“Oh wow. That must be very, very tough to be very depressed. So if chatting with me was somehow useful to you, what would you like to notice different?” Do you see how I took the content of the response and I turned it into a question continuing the pursuit of an outcome. If you don’t do that, it seems as though you were disregarding and discounting what the client said and then they get the experience that they’re answering the questions wrong. And it’s really hard to connect. It’s really hard for them to feel valued and respected. And it’s really hard to feel honored. And think about that. That’s super duper normal, right? Like if I invite you to my home for dinner, right? Anybody watching this video. If I invite you to my home for dinner and I say, I’m going to make my famous lasagna, which I actually am famous for making lasagna, I’m going to make my famous lasagna.
And if you call me before that meal and you say, “Hey, I’d love to have your lasagna, but is there any meat in it because I’m a vegetarian?” If I say, “Yeah, yeah, I put, I put sausage and beef in it, it’s really good.” And you said, “Hey, I’m a vegetarian. I can’t eat it.” If you show up at my house, and I say, “Oh, I just disregarded that and I made the meat lasagna anyway”, you wouldn’t feel respected. You wouldn’t feel valued. You wouldn’t feel connected with me and you probably wouldn’t want to have any more visits to my home. Well, the same thing is true in a Solution Focused conversation. We have to take on the clients responses. We cannot, we have to train ourselves so well that we don’t experience the client as giving a wrong answer. I mean admittedly, some answers are easier to turn and hook to a question than others, but you’ve got to train yourself so well that any client response is a useful response because you’re going to be capable of acknowledging and taking on what the client said and then turning it into a question that will further accomplish the task you’re doing in the therapy session.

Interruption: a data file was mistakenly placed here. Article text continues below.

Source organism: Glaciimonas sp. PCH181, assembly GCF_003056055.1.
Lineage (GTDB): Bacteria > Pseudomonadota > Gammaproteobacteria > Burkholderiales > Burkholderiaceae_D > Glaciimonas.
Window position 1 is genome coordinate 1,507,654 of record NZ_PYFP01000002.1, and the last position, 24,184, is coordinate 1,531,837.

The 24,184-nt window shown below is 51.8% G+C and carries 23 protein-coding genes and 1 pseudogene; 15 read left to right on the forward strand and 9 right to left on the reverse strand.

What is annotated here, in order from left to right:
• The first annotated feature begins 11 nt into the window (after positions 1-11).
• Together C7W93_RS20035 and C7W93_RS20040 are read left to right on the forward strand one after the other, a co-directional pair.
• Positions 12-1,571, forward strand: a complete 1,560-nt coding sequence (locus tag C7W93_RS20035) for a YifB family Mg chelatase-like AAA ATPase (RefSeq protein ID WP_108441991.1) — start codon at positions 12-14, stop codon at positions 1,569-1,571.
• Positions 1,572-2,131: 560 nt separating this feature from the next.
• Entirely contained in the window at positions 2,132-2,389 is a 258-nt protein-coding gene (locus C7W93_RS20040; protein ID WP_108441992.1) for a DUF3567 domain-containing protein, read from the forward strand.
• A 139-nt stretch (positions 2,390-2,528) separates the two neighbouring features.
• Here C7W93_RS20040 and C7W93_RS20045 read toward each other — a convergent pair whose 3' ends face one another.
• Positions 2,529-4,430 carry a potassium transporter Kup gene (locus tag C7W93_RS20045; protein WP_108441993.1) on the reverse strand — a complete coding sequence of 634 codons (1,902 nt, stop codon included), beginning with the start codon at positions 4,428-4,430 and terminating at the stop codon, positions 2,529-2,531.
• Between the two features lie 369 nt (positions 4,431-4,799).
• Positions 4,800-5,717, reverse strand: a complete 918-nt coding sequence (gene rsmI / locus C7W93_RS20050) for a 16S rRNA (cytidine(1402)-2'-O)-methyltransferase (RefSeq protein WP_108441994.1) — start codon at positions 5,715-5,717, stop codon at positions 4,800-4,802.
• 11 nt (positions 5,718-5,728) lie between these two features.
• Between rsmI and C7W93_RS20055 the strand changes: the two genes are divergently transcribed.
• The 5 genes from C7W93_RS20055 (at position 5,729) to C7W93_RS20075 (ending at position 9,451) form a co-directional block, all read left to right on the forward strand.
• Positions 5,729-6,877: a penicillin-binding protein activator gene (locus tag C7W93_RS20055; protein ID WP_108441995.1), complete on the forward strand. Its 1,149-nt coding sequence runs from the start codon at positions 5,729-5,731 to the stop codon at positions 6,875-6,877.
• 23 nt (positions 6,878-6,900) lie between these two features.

So master the nuances. That’s how you know you master skill. Thank you for watching this video. Please like share, subscribe, comment below. I’d love to hear you guys’s thoughts and subscribe to my YouTube channel if you haven’t done so already. Just hit the subscribe button and then hit the little bell so that you get a notification every time I post a video, head on over to www.elliottconnie.com to keep track of my schedule. I got loads of free content over there and that’s where I make most of my announcements. So until next time, fist bump.